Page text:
Study of Laser Scintillation in Different Atmospheric Conditions

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  • 1 Indian Institute of Tropical Meteorology, Pune, India
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Abstract

Laser scintillation observations were carried out over a flat surface in different atmospheric conditions on 33 separate days during March 1990–April 1991 and were analyzed and studied. The principal results of the analysis reveal (i) marked seasonal variations in optical turbulence (through the measurement of refractive-index structure function Cn2) and scintillation intensity (measured in terms of percent modulation Pm) with maximum Cn2 or Pm during winter (December–February) and minimum during premonsoon (March–May) seasons; (ii) close correspondence among the variations in Cn2, Pm, and atmospheric temperature; (iii) lower values of Cn2 during cloudy sky as compared to clear sky conditions; and (iv) agreement between the observations and theory in respect of the pathlength dependence of Cn2 and Pm. The results are discussed with reference to the possible meteorological origin of turbulence, and the importance of the study for making measurements of optical turbulence remotely over inaccessible regions is highlighted.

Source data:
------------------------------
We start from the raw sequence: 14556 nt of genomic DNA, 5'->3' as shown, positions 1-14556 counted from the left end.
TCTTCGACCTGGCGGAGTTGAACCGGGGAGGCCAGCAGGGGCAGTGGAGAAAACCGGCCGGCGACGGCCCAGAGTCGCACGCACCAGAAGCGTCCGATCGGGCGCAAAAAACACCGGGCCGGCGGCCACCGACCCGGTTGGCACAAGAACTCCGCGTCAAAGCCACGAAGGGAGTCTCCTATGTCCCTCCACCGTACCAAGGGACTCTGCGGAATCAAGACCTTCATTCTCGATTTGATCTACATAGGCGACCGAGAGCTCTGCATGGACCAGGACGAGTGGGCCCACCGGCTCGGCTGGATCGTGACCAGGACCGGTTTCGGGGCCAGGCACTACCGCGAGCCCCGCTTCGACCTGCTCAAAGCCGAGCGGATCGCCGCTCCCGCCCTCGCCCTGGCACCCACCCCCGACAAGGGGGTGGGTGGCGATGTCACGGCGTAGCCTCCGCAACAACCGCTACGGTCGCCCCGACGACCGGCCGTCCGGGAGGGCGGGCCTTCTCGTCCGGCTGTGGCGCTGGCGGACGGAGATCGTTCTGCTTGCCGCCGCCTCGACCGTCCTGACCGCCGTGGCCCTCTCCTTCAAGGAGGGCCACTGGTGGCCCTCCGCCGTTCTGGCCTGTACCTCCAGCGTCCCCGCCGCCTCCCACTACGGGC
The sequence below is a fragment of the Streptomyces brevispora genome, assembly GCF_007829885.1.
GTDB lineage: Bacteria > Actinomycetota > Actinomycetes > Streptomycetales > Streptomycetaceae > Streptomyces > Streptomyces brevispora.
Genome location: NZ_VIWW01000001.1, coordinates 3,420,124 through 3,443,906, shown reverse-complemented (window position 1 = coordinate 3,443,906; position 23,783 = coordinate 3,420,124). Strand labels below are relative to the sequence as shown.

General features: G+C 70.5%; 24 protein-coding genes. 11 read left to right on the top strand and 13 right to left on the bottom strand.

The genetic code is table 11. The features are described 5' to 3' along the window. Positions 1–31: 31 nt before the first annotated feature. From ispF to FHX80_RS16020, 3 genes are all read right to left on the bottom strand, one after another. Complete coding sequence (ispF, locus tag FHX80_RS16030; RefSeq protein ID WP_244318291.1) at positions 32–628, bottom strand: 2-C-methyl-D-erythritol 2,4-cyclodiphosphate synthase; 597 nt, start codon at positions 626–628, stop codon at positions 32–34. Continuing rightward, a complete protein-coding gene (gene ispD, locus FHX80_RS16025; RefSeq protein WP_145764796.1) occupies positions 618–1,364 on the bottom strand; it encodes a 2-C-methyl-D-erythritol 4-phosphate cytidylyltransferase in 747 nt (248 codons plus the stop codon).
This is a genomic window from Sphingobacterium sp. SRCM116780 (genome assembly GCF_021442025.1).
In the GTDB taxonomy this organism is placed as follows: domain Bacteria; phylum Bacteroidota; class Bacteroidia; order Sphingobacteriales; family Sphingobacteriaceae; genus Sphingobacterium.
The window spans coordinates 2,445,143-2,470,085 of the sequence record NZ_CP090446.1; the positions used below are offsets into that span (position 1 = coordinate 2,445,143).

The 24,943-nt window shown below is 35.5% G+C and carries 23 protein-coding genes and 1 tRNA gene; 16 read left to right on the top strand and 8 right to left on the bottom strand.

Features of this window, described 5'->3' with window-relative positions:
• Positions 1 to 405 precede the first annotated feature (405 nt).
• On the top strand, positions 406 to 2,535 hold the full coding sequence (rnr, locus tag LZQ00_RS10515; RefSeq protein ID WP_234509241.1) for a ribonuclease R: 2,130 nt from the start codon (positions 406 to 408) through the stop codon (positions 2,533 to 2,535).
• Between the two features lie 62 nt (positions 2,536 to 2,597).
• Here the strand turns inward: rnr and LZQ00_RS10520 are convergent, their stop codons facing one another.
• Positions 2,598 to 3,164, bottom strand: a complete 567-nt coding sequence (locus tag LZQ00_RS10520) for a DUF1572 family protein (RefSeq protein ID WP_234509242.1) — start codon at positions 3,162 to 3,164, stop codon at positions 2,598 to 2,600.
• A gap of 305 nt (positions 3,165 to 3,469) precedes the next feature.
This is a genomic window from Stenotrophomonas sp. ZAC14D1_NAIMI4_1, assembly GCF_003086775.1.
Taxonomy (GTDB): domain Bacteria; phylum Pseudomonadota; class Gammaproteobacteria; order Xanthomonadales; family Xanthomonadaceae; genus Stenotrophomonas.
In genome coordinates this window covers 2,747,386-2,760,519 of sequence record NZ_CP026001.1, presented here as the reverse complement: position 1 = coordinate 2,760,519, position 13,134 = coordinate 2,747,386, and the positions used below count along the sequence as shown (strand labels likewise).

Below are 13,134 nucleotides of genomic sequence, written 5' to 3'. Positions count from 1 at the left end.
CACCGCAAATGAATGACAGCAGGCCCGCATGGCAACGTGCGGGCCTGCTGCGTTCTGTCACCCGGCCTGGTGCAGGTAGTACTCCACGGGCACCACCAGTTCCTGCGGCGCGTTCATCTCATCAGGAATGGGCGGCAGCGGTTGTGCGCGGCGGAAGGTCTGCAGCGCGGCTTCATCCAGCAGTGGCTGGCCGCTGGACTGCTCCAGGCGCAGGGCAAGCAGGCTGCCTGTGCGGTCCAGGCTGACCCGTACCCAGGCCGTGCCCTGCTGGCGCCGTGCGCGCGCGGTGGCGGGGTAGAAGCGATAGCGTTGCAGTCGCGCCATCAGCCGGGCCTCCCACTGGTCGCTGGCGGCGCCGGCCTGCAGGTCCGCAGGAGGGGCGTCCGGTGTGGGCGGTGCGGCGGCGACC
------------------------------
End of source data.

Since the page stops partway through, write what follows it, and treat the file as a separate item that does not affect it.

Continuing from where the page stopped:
Abstract

Laser scintillation observations were carried out over a flat surface in different atmospheric conditions on 33 separate days during March 1990–April 1991 and were analyzed and studied. The principal results of the analysis reveal (i) marked seasonal variations in optical turbulence (through the measurement of refractive-index structure function Cn2) and scintillation intensity (measured in terms of percent modulation Pm) with maximum Cn2 or Pm during winter (December–February) and minimum during premonsoon (March–May) seasons; (ii) close correspondence among the variations in Cn2, Pm, and atmospheric temperature; (iii) lower values of Cn2 during cloudy sky as compared to clear sky conditions; and (iv) agreement between the observations and theory in respect of the pathlength dependence of Cn2 and Pm. The results are discussed with reference to the possible meteorological origin of turbulence, and the importance of the study for making measurements of optical turbulence remotely over inaccessible regions is highlighted.

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